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Penn Jillette on Religion

There is no god and that's the simple truth. If every trace of any single religion died out and nothing were passed on, it would never be created exactly that way again. There might be some other nonsense in its place, but not that exact nonsense. If all of science were wiped out, it would still be true and someone would find a way to figure it all out again.

Via Daring Fireball via Jason Kottke.

At first I wasn't too sure about that. But religion came about as a way of explaining all kinds of things which are now explained through science. So perhaps if both science and religion were wiped out, we'd be where we are now eventually again. That'd just be history repeating itself - literally.

2 Responses to "Penn Jillette on Religion"

  1. In my very humble opinion it appears to me that religion (in any of it's many forms) and atheism (ditto) are opposite ends of the same stick.

    Do I believe that a god exists, or do I believe that a god does not exist.

    BELIEF [bih-leef] Confidence in the truth or existence of something not immediately susceptible to rigorous proof

    Neither position can be proved or disproved. Therefore, men rely on their "gut feelings" and support these feelings with philosophy. They share these "beliefs" with others, and lead lives based on the tenets developed from their "beliefs".

    This is all natural and healthy. It becomes unhealthy when individuals, or groups with the same "beliefs", attempt to force their tenets on others, or form condescending attitudes towards those with different "beliefs".

    We, as humans, hate to say "I don't know"! It belittles us. So we keep searching for answers. Someday I might get that "gut feeling" and choose one side of the stick or the other. Until then I don't mind saying "I don't know". Some people call this position agnosticism...I just call it logic.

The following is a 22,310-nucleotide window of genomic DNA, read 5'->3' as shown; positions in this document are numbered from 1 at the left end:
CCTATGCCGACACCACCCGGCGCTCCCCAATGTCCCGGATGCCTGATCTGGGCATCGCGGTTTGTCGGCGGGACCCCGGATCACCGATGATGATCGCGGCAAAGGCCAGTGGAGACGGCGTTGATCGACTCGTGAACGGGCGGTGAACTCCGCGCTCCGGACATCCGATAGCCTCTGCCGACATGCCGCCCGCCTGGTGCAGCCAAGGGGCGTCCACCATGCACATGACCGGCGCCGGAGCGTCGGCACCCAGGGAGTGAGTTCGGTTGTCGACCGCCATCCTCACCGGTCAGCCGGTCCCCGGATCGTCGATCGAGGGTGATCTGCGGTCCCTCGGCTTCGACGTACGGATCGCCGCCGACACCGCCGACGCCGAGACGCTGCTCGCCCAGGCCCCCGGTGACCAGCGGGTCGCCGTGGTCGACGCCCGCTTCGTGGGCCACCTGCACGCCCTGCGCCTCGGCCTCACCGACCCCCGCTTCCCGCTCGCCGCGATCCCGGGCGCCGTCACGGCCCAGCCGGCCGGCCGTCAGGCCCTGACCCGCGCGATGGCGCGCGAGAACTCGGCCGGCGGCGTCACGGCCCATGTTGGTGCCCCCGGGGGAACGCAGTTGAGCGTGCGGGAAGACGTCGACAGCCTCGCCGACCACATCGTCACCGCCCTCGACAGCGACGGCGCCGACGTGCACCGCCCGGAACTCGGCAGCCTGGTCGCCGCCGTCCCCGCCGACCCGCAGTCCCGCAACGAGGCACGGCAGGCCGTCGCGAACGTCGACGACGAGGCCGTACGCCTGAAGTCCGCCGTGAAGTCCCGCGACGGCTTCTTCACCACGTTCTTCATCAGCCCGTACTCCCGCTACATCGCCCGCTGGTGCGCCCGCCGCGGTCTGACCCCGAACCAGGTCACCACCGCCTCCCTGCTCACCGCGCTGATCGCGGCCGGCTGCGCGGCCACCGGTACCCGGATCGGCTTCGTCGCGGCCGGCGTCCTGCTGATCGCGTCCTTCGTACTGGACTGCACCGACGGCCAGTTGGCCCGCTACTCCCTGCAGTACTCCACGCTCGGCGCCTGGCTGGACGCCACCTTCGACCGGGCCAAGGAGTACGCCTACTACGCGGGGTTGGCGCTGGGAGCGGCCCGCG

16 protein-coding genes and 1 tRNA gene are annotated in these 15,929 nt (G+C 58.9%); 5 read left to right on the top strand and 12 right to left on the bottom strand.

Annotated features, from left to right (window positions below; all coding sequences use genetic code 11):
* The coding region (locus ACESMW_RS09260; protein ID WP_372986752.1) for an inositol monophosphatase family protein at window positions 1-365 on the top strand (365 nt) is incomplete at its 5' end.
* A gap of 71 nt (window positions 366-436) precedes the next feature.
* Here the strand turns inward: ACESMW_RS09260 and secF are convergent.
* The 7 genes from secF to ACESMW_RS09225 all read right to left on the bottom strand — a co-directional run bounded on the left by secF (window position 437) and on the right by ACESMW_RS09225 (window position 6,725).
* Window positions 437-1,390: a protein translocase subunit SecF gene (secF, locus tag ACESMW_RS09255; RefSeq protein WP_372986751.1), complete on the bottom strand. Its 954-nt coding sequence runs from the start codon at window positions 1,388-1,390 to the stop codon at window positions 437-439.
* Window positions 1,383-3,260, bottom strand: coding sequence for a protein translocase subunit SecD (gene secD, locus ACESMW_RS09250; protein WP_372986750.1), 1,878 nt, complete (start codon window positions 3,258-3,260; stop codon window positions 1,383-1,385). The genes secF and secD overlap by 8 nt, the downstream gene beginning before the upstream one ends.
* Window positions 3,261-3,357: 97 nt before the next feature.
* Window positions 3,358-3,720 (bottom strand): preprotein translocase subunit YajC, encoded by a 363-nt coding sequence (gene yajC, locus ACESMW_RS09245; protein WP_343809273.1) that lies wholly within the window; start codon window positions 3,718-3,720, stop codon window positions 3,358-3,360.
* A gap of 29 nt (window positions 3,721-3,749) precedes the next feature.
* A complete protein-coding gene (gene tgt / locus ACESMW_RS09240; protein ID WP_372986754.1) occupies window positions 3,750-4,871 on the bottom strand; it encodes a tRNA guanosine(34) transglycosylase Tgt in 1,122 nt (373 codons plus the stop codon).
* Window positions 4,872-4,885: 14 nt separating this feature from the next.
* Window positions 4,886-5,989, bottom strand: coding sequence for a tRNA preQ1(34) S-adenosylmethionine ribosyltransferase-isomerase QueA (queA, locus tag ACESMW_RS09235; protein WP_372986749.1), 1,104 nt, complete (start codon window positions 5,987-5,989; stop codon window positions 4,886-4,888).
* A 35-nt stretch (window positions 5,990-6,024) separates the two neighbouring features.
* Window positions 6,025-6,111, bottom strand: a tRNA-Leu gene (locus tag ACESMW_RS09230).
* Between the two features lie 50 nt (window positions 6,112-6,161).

2. Magicians don't always make the best logicians. First, Jillette's conclusion does not follow from his premises. His argument contins the false assumption that the existence of God cannot be soundly argued from nature. If doing so is possible, the existence of a God can be known without religion. Secondly, Jillette assumes his conclusion to be true in his premises. This is called begging the question and is logically fallacious. He assumes no God would be there to recommunicate any message He might wish to deliver to man should all traces of any prior communication be wiped out. You had good reason to be suspicious of this argument.

    Are you sure religion originated as a way to explain things we now explain through science? I certainly find it reasonable to say things previously unknown by science were attributed to some religious beliefs, but I don't think it's reasonable to assert that religion originated for that purpose.